That may be a flippant example, but the need for people who can integrate sensored things is about to explode. The job of sensor system integrator will take on many forms — it may be setting up sensor networks in commercial buildings, or integrating connected products in homes, or even integrating sensor data during product development.
In the latter case, think of a company looking to make its clothing dryers more energy efficient. An obvious answer could be to use sensors to monitor when clothes are sufficiently dry and turn off the machine, but a sensor integrator might think bigger and also add moisture sensors to the washing machine. This could lead to the discovery that running the spin cycle in that machine longer will actually result in a shorter total drying time, saving time and energy.
This kind of “systems thinking” can be incredibly valuable to manufacturers themselves. But it is also a change that has a trickle down effect and begets more jobs as other systems integrators will need to make sure the laundry machines talk to all kinds of other devices in the home. Ultimately, it’s a virtuous cycle of smarter products and employment opportunities.
Design is a booming profession, and while (algorithmic) design tools will become ever more prevalent and advanced, they won’t replace the need for designers — but they will change how a designer works.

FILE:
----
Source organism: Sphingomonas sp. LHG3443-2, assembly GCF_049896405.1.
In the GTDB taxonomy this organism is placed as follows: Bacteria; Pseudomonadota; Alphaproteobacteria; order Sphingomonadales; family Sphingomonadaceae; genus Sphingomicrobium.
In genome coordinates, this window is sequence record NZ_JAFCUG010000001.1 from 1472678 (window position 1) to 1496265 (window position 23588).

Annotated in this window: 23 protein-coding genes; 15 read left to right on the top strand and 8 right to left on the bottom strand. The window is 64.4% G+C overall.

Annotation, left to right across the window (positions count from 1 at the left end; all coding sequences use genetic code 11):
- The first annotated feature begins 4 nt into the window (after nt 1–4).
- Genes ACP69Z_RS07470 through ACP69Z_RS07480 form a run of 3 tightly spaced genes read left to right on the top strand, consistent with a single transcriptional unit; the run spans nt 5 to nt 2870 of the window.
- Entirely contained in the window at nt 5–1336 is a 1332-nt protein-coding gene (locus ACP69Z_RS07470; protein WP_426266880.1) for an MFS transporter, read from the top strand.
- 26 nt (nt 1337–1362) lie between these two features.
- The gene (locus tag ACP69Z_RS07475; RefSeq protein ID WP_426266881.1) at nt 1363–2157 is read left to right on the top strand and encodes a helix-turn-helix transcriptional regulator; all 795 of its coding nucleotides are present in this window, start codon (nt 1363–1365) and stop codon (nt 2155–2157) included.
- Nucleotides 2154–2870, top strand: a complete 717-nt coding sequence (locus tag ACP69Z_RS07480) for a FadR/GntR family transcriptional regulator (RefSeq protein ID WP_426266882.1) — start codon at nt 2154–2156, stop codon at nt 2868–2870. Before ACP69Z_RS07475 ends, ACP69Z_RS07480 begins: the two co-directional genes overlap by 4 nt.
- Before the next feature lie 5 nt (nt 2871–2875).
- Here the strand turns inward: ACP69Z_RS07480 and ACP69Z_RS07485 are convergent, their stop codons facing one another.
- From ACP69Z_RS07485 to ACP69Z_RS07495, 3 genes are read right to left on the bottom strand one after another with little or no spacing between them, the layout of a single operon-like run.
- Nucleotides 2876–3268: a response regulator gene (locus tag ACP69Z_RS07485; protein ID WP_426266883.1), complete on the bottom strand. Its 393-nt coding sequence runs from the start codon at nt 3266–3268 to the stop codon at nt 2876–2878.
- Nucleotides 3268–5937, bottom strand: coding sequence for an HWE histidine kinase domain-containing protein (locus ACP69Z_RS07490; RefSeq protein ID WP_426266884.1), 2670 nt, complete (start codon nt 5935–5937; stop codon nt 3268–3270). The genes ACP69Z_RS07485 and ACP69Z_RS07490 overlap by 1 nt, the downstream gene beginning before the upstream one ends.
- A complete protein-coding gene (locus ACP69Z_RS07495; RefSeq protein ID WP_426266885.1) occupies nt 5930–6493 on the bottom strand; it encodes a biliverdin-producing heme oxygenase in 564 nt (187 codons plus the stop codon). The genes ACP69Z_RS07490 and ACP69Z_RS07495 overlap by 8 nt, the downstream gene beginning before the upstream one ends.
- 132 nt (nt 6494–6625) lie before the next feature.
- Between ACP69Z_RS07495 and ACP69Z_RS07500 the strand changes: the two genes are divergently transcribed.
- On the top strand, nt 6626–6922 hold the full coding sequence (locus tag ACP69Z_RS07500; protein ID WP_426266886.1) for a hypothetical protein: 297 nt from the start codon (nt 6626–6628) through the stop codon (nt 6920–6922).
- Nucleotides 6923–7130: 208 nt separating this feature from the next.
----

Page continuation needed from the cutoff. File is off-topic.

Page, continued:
A emerging class of “generative design” software will provide dozens or even thousands of design options automatically based on certain criteria — weight, strength, cost, size, materials, etc. While human designers will spend less time on the shape and geometry of a product, they will still need to deeply understand the design challenge at hand and determine the right constraints and parameters to arrive at a desired solution.
Basically, instead of coming up with a 3D model from scratch, the designer will allow this AI-based generative design software to create a solution set that they will refine into the ultimate outcome.
3D Print Specialist
3D printers are improving at a breathtaking pace in recent years — becoming faster, handling thousands of new metals, composites and other materials. As prices come down and software continues improving as well, this type of ‘additive manufacturing’ will become more and more commonplace. This is a welcomed change because 3D printing wastes less material and can produce complex forms not available through other manufacturing techniques.
The world is already facing a shortage of skilled machinists who can operate ‘subtractive’ manufacturing machines like computer-controlled lathes and mills. The US alone is facing a shortfall of 2 million skilled workers over the next decade. The boom in 3D printing will similarly require skilled specialists and add another huge category of employment in the years ahead.